Going Through the Motions
There’s a typical “get ready” drill when you’re on a plane: stow luggage, buckle up, and hear instructions from a member of the crew. As I write these words, I realize I typed hear and not listen to. After all, most travelers know what the flight attendant is going to say; we hear the announcement but do we really listen?
On a recent flight, I went through the same drill. This time, however, I couldn’t help but try to home in on the words being said. Why? Because this attendant was speaking not only at 100 miles/hour but also in a very monotone pitch. It caught my attention, so I listened even more intently.
At one point, she was reading so quickly that she skipped something – I knew this because what she had just said made no sense. It took her a few seconds to realize, apologize and go back to reading what she should have … still in a quick, monotone voice.
If I had polled people on the plane, the impression they had of her could be one of many: she didn’t like her job; she didn’t want to be on that particular plane; she didn’t care about the passengers; she didn’t think what she was saying was important to others; she simply didn’t give a damn … and so on.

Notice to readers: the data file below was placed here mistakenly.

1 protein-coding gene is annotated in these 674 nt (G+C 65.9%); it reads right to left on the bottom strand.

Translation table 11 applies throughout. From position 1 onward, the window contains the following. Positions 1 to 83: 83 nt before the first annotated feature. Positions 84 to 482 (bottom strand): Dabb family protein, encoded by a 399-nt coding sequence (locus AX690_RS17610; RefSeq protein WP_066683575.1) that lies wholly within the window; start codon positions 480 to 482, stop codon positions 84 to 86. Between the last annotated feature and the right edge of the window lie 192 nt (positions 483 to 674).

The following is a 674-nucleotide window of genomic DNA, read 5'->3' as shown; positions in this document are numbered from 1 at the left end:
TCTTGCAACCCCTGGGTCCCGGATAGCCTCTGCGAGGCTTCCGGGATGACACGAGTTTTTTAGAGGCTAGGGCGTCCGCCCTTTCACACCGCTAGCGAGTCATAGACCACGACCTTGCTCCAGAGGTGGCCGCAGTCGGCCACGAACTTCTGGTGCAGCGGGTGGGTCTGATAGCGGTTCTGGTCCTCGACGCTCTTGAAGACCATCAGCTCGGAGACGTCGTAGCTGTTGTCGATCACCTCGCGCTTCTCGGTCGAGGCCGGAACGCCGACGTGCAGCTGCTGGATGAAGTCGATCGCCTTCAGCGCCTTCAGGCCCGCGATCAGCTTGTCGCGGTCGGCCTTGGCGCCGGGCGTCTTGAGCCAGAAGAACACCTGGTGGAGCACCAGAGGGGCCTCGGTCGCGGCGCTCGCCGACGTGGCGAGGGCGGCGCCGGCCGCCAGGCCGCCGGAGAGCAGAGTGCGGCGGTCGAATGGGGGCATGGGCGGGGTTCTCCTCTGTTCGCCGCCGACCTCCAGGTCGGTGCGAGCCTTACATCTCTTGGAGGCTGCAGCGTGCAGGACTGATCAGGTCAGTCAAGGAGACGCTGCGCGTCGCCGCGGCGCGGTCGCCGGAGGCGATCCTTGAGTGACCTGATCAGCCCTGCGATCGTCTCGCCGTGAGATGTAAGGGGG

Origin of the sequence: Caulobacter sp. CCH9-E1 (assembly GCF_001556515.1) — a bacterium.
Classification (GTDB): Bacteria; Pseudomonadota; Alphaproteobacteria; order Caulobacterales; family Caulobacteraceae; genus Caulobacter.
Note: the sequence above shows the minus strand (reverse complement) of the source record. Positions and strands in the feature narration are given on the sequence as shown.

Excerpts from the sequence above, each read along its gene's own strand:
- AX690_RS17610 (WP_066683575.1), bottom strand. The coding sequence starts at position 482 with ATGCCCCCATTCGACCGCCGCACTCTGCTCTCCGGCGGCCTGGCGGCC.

Ironically, on my trip home, I had a totally different experience. This attendant had inflection in her voice, spoke at a conversational pace, displayed her fun personality, and acknowledged the passengers and their willingness to follow the instructions. I noticed several people putting down their magazines and phones in order to look at her – they wanted to connect with the person who was creating an environment that was engaging and fun. There was nothing rehearsed about her; she was being genuinely her. What a different impact from the first experience.
What’s important for having impact? Being present. Being purposeful/intentional. Being genuine. When you do these things, you’ll never simply be going through the motions.
This Week’s Challenge: How often do you simply go through the motion of something? It could be saying “good morning” to a loved one or to folks when you get to the office/on Zoom; documenting and sharing end-of-year performance reviews; or asking for input in a meeting where you don’t really want it but think you need to ask. There are hundreds of examples. What are yours? Choose one day this week to be hyper-focused on being present. If you catch yourself in rote mode, take a deep breath and start again … with intention. See what shifts – for you and for those with you.
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